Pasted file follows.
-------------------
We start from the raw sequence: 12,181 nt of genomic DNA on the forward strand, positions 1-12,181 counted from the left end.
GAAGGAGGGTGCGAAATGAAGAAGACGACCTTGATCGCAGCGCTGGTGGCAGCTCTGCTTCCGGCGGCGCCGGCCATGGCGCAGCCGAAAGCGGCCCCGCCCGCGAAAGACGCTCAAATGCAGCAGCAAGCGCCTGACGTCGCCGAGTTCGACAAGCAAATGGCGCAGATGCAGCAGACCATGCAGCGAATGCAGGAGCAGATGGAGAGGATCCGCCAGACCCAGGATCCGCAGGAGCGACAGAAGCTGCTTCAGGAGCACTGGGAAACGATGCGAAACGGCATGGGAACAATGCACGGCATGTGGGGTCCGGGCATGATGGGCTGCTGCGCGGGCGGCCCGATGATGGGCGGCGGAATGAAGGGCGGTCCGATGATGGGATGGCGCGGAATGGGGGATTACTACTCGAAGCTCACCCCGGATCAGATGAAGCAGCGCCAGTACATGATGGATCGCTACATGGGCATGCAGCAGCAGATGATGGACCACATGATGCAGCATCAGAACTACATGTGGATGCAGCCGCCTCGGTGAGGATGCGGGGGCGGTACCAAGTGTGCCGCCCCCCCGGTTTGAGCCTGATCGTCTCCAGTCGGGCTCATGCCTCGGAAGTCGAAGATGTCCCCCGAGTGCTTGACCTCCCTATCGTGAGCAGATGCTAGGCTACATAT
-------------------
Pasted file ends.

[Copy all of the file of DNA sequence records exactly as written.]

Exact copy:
We start from the raw sequence: 12,181 nt of genomic DNA on the forward strand, positions 1-12,181 counted from the left end.
GAAGGAGGGTGCGAAATGAAGAAGACGACCTTGATCGCAGCGCTGGTGGCAGCTCTGCTTCCGGCGGCGCCGGCCATGGCGCAGCCGAAAGCGGCCCCGCCCGCGAAAGACGCTCAAATGCAGCAGCAAGCGCCTGACGTCGCCGAGTTCGACAAGCAAATGGCGCAGATGCAGCAGACCATGCAGCGAATGCAGGAGCAGATGGAGAGGATCCGCCAGACCCAGGATCCGCAGGAGCGACAGAAGCTGCTTCAGGAGCACTGGGAAACGATGCGAAACGGCATGGGAACAATGCACGGCATGTGGGGTCCGGGCATGATGGGCTGCTGCGCGGGCGGCCCGATGATGGGCGGCGGAATGAAGGGCGGTCCGATGATGGGATGGCGCGGAATGGGGGATTACTACTCGAAGCTCACCCCGGATCAGATGAAGCAGCGCCAGTACATGATGGATCGCTACATGGGCATGCAGCAGCAGATGATGGACCACATGATGCAGCATCAGAACTACATGTGGATGCAGCCGCCTCGGTGAGGATGCGGGGGCGGTACCAAGTGTGCCGCCCCCCCGGTTTGAGCCTGATCGTCTCCAGTCGGGCTCATGCCTCGGAAGTCGAAGATGTCCCCCGAGTGCTTGACCTCCCTATCGTGAGCAGATGCTAGGCTACATAT